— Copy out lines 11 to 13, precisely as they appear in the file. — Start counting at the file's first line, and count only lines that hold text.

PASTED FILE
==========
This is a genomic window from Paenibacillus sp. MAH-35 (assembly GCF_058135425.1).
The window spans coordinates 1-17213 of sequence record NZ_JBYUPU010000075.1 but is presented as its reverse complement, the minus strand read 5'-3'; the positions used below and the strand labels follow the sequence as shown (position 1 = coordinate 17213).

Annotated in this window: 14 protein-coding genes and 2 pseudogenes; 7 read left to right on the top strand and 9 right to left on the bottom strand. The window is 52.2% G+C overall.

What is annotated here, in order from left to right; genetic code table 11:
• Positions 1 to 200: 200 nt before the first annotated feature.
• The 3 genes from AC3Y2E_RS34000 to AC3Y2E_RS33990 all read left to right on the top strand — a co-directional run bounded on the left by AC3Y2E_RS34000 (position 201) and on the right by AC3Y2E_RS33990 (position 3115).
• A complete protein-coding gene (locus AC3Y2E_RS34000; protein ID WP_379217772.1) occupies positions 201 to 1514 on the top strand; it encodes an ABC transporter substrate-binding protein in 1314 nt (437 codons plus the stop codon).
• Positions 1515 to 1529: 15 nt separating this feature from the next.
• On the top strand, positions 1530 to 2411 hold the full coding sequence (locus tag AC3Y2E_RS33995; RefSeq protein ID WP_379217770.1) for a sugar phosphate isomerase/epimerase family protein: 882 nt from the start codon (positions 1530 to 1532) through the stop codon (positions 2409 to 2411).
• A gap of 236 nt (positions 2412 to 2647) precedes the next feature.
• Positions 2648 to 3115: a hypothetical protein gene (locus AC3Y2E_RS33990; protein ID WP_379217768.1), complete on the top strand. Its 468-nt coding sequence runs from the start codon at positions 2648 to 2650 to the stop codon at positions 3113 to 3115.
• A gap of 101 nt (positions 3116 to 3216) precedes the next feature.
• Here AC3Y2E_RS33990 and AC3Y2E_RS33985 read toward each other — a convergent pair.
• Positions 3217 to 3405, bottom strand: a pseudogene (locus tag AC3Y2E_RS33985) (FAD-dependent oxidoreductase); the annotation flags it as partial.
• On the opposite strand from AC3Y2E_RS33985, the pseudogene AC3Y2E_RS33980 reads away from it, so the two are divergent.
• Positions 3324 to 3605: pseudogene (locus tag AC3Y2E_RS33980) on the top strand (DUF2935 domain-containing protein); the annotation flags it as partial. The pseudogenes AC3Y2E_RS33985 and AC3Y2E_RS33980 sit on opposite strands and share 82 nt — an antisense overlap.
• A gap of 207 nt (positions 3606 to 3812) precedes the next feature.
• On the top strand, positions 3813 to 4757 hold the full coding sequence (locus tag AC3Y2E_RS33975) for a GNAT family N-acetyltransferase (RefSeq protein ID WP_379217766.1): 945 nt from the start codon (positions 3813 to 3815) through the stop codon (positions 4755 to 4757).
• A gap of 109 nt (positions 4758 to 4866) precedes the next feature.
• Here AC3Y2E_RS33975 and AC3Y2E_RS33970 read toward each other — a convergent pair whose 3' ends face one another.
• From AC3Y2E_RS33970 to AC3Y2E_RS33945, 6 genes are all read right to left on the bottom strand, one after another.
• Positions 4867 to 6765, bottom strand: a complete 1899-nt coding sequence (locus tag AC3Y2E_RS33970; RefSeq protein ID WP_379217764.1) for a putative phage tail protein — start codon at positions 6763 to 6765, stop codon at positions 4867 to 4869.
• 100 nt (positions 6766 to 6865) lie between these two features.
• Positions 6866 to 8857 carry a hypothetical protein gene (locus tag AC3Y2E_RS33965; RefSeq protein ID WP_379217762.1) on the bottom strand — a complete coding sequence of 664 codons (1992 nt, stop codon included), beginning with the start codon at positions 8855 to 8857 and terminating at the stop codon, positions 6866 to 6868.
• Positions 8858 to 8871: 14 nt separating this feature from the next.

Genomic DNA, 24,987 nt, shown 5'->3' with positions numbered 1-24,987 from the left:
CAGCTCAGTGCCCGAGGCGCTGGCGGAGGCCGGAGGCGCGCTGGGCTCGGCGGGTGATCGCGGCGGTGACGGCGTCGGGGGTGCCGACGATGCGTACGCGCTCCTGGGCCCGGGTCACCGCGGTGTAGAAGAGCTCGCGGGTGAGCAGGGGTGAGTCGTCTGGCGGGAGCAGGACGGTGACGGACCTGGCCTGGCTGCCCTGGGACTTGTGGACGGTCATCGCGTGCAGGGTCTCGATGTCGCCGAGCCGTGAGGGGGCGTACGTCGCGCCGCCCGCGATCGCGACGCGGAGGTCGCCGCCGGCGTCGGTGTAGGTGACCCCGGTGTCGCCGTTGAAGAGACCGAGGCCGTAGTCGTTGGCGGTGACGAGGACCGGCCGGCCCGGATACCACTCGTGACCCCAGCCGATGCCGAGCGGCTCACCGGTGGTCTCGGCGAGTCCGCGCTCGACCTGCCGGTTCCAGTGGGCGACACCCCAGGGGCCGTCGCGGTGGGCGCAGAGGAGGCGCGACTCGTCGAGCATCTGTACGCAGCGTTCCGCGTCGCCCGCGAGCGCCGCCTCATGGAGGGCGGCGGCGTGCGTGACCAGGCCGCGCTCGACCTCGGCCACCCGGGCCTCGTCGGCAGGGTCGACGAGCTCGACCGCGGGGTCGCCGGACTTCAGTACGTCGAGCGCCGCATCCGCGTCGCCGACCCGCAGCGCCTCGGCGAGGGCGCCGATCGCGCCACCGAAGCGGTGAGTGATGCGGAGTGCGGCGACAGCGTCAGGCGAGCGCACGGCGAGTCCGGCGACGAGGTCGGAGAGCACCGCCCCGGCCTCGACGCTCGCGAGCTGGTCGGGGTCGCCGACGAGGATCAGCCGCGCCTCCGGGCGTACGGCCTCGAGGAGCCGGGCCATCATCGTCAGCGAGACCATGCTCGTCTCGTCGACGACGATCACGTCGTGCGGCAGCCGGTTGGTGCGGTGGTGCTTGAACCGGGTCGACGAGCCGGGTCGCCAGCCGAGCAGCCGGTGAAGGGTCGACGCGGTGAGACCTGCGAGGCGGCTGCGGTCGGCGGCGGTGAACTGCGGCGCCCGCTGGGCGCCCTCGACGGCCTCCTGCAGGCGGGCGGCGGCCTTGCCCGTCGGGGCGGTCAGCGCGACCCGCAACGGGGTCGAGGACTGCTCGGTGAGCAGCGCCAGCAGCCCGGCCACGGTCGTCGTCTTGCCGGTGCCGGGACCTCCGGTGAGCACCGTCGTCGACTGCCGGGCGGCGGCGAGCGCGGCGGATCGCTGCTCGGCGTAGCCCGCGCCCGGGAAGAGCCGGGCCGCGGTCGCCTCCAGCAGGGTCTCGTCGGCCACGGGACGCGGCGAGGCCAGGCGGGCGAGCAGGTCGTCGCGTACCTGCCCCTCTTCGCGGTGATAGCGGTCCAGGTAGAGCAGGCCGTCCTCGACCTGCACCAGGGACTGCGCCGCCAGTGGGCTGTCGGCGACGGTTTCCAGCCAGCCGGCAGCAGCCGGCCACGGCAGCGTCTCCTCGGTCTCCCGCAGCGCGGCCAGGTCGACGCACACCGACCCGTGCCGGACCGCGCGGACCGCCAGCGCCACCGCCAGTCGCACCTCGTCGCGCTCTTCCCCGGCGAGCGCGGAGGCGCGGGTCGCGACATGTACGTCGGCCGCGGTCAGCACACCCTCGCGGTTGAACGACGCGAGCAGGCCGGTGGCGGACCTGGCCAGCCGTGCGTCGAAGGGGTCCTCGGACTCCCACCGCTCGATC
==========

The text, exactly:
• Positions 2648 to 3115: a hypothetical protein gene (locus AC3Y2E_RS33990; protein ID WP_379217768.1), complete on the top strand. Its 468-nt coding sequence runs from the start codon at positions 2648 to 2650 to the stop codon at positions 3113 to 3115.
• A gap of 101 nt (positions 3116 to 3216) precedes the next feature.
• Here AC3Y2E_RS33990 and AC3Y2E_RS33985 read toward each other — a convergent pair.